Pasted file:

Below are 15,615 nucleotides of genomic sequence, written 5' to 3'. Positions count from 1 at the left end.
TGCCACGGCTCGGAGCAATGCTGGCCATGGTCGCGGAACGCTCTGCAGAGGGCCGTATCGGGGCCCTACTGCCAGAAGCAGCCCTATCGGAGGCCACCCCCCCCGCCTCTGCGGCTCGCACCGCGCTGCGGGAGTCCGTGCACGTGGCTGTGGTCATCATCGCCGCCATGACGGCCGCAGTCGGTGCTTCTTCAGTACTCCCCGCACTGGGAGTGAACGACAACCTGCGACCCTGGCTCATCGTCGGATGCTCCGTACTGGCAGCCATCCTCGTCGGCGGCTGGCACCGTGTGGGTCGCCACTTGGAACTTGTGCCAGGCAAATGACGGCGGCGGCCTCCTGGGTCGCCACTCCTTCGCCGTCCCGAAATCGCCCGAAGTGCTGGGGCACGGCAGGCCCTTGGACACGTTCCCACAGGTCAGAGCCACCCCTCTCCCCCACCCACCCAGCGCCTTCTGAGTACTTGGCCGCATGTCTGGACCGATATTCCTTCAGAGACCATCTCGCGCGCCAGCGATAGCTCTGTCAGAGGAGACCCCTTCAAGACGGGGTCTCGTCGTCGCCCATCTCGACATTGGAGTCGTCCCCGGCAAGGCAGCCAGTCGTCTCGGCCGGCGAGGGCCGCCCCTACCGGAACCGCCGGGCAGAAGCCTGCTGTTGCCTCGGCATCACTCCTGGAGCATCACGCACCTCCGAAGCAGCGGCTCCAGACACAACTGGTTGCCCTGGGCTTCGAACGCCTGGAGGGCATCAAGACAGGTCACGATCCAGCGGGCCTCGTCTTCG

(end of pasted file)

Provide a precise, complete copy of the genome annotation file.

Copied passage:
Below are 15,615 nucleotides of genomic sequence, written 5' to 3'. Positions count from 1 at the left end.
TGCCACGGCTCGGAGCAATGCTGGCCATGGTCGCGGAACGCTCTGCAGAGGGCCGTATCGGGGCCCTACTGCCAGAAGCAGCCCTATCGGAGGCCACCCCCCCCGCCTCTGCGGCTCGCACCGCGCTGCGGGAGTCCGTGCACGTGGCTGTGGTCATCATCGCCGCCATGACGGCCGCAGTCGGTGCTTCTTCAGTACTCCCCGCACTGGGAGTGAACGACAACCTGCGACCCTGGCTCATCGTCGGATGCTCCGTACTGGCAGCCATCCTCGTCGGCGGCTGGCACCGTGTGGGTCGCCACTTGGAACTTGTGCCAGGCAAATGACGGCGGCGGCCTCCTGGGTCGCCACTCCTTCGCCGTCCCGAAATCGCCCGAAGTGCTGGGGCACGGCAGGCCCTTGGACACGTTCCCACAGGTCAGAGCCACCCCTCTCCCCCACCCACCCAGCGCCTTCTGAGTACTTGGCCGCATGTCTGGACCGATATTCCTTCAGAGACCATCTCGCGCGCCAGCGATAGCTCTGTCAGAGGAGACCCCTTCAAGACGGGGTCTCGTCGTCGCCCATCTCGACATTGGAGTCGTCCCCGGCAAGGCAGCCAGTCGTCTCGGCCGGCGAGGGCCGCCCCTACCGGAACCGCCGGGCAGAAGCCTGCTGTTGCCTCGGCATCACTCCTGGAGCATCACGCACCTCCGAAGCAGCGGCTCCAGACACAACTGGTTGCCCTGGGCTTCGAACGCCTGGAGGGCATCAAGACAGGTCACGATCCAGCGGGCCTCGTCTTCG